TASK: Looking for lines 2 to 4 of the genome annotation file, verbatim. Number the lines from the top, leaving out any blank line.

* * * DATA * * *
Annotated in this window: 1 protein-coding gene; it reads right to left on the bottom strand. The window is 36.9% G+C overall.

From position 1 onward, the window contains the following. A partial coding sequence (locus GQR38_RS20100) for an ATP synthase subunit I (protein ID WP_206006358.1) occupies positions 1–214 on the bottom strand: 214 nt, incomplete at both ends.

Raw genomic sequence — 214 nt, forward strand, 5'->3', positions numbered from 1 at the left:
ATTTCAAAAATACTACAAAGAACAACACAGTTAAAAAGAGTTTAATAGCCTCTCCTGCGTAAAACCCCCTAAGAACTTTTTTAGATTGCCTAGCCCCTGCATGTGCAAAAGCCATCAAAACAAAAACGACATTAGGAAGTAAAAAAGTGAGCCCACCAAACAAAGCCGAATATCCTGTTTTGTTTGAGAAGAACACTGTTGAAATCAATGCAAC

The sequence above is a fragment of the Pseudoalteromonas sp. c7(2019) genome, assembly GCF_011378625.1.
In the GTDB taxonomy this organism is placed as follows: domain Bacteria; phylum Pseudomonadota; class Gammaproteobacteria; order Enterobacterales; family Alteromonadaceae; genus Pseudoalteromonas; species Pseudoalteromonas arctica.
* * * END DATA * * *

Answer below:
From position 1 onward, the window contains the following. A partial coding sequence (locus GQR38_RS20100) for an ATP synthase subunit I (protein ID WP_206006358.1) occupies positions 1–214 on the bottom strand: 214 nt, incomplete at both ends.

Raw genomic sequence — 214 nt, forward strand, 5'->3', positions numbered from 1 at the left:
ATTTCAAAAATACTACAAAGAACAACACAGTTAAAAAGAGTTTAATAGCCTCTCCTGCGTAAAACCCCCTAAGAACTTTTTTAGATTGCCTAGCCCCTGCATGTGCAAAAGCCATCAAAACAAAAACGACATTAGGAAGTAAAAAAGTGAGCCCACCAAACAAAGCCGAATATCCTGTTTTGTTTGAGAAGAACACTGTTGAAATCAATGCAAC